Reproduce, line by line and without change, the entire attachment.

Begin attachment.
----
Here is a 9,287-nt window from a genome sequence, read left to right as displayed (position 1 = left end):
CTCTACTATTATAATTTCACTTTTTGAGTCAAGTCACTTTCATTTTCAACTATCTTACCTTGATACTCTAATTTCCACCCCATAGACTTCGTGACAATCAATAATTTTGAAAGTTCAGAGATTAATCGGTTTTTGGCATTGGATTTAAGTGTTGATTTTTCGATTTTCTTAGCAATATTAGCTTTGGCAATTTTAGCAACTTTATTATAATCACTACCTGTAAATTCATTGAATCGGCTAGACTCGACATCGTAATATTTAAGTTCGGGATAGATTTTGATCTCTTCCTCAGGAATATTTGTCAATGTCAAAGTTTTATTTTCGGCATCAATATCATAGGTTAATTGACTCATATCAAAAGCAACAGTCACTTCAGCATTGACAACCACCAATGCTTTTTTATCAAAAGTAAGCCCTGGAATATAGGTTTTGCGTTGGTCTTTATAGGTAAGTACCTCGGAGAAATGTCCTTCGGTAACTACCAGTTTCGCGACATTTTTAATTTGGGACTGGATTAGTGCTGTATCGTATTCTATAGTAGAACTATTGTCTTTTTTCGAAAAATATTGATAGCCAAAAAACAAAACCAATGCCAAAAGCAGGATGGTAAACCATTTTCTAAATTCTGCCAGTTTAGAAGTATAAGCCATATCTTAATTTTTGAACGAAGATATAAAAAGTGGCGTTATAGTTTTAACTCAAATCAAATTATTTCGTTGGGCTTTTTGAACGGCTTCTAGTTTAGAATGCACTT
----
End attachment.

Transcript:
Here is a 9,287-nt window from a genome sequence, read left to right as displayed (position 1 = left end):
CTCTACTATTATAATTTCACTTTTTGAGTCAAGTCACTTTCATTTTCAACTATCTTACCTTGATACTCTAATTTCCACCCCATAGACTTCGTGACAATCAATAATTTTGAAAGTTCAGAGATTAATCGGTTTTTGGCATTGGATTTAAGTGTTGATTTTTCGATTTTCTTAGCAATATTAGCTTTGGCAATTTTAGCAACTTTATTATAATCACTACCTGTAAATTCATTGAATCGGCTAGACTCGACATCGTAATATTTAAGTTCGGGATAGATTTTGATCTCTTCCTCAGGAATATTTGTCAATGTCAAAGTTTTATTTTCGGCATCAATATCATAGGTTAATTGACTCATATCAAAAGCAACAGTCACTTCAGCATTGACAACCACCAATGCTTTTTTATCAAAAGTAAGCCCTGGAATATAGGTTTTGCGTTGGTCTTTATAGGTAAGTACCTCGGAGAAATGTCCTTCGGTAACTACCAGTTTCGCGACATTTTTAATTTGGGACTGGATTAGTGCTGTATCGTATTCTATAGTAGAACTATTGTCTTTTTTCGAAAAATATTGATAGCCAAAAAACAAAACCAATGCCAAAAGCAGGATGGTAAACCATTTTCTAAATTCTGCCAGTTTAGAAGTATAAGCCATATCTTAATTTTTGAACGAAGATATAAAAAGTGGCGTTATAGTTTTAACTCAAATCAAATTATTTCGTTGGGCTTTTTGAACGGCTTCTAGTTTAGAATGCACTT